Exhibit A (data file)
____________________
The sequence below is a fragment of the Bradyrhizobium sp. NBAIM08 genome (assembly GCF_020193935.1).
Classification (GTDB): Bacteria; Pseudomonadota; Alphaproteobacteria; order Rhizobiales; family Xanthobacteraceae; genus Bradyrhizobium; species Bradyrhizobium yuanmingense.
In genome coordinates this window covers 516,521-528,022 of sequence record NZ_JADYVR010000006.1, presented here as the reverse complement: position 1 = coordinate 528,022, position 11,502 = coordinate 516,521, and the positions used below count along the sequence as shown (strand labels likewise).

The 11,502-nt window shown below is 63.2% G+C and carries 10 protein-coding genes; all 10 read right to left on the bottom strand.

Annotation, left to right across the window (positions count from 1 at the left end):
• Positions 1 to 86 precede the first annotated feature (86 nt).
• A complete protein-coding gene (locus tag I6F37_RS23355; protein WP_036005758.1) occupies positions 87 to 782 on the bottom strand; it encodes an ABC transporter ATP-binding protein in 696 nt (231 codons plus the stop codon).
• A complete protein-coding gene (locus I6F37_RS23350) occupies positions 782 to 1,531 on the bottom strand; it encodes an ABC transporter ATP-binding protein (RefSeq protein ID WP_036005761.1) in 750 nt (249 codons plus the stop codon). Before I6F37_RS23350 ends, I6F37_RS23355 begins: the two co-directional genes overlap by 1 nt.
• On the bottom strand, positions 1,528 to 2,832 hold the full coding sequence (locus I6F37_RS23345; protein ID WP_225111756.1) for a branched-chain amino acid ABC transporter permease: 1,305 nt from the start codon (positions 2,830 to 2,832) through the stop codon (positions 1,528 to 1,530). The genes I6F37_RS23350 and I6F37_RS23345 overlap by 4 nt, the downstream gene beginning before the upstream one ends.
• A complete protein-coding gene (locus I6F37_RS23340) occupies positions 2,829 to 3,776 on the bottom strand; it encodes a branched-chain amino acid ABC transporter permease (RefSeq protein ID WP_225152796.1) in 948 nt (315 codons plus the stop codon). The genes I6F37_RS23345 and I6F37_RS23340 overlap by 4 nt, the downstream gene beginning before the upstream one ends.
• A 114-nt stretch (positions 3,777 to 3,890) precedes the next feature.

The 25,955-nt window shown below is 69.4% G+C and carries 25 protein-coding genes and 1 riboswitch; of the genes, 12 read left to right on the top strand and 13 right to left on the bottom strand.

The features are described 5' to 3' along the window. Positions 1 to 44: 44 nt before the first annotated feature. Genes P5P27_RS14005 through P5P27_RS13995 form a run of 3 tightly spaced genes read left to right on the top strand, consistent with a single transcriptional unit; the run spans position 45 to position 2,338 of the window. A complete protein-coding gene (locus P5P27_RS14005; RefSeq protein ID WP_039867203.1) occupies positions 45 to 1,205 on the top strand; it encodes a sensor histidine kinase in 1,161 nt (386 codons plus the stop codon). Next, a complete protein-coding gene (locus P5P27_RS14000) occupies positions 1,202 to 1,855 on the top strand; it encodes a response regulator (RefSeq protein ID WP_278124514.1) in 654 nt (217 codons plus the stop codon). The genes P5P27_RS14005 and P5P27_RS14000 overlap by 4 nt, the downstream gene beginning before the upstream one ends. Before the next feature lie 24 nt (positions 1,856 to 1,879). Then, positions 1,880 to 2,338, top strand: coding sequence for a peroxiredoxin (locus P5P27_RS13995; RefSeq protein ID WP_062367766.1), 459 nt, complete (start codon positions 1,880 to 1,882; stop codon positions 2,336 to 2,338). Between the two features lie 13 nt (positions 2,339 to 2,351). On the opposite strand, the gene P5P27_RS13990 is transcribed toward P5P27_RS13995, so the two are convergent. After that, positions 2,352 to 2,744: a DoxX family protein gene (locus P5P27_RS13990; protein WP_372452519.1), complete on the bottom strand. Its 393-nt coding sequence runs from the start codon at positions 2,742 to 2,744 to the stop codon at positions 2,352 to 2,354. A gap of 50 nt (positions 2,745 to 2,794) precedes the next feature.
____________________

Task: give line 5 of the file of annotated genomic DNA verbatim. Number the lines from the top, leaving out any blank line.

Annotation, left to right across the window (positions count from 1 at the left end):